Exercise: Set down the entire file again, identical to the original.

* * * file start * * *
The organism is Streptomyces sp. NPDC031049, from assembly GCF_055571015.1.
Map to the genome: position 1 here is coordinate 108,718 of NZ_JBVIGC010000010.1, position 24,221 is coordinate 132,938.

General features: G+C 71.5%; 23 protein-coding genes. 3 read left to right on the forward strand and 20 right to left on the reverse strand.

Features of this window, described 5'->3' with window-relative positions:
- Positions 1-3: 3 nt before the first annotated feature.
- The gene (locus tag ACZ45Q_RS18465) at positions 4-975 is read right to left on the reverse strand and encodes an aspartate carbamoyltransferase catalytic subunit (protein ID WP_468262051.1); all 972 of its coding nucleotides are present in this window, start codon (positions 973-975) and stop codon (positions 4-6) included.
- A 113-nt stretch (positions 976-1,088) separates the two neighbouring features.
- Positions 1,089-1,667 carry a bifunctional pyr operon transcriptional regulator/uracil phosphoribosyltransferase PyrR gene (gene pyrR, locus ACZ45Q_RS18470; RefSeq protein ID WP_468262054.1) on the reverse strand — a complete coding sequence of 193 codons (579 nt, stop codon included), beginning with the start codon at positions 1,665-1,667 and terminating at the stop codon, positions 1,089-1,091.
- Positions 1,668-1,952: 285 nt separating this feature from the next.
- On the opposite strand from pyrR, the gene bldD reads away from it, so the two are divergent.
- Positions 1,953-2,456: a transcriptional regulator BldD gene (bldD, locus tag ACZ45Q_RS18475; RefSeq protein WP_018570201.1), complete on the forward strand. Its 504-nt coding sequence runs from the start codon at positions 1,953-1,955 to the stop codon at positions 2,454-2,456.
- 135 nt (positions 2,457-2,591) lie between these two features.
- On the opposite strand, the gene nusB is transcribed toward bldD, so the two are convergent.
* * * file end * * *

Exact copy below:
The organism is Streptomyces sp. NPDC031049, from assembly GCF_055571015.1.
Map to the genome: position 1 here is coordinate 108,718 of NZ_JBVIGC010000010.1, position 24,221 is coordinate 132,938.

General features: G+C 71.5%; 23 protein-coding genes. 3 read left to right on the forward strand and 20 right to left on the reverse strand.

Features of this window, described 5'->3' with window-relative positions:
- Positions 1-3: 3 nt before the first annotated feature.
- The gene (locus tag ACZ45Q_RS18465) at positions 4-975 is read right to left on the reverse strand and encodes an aspartate carbamoyltransferase catalytic subunit (protein ID WP_468262051.1); all 972 of its coding nucleotides are present in this window, start codon (positions 973-975) and stop codon (positions 4-6) included.
- A 113-nt stretch (positions 976-1,088) separates the two neighbouring features.
- Positions 1,089-1,667 carry a bifunctional pyr operon transcriptional regulator/uracil phosphoribosyltransferase PyrR gene (gene pyrR, locus ACZ45Q_RS18470; RefSeq protein ID WP_468262054.1) on the reverse strand — a complete coding sequence of 193 codons (579 nt, stop codon included), beginning with the start codon at positions 1,665-1,667 and terminating at the stop codon, positions 1,089-1,091.
- Positions 1,668-1,952: 285 nt separating this feature from the next.
- On the opposite strand from pyrR, the gene bldD reads away from it, so the two are divergent.
- Positions 1,953-2,456: a transcriptional regulator BldD gene (bldD, locus tag ACZ45Q_RS18475; RefSeq protein WP_018570201.1), complete on the forward strand. Its 504-nt coding sequence runs from the start codon at positions 1,953-1,955 to the stop codon at positions 2,454-2,456.
- 135 nt (positions 2,457-2,591) lie between these two features.
- On the opposite strand, the gene nusB is transcribed toward bldD, so the two are convergent.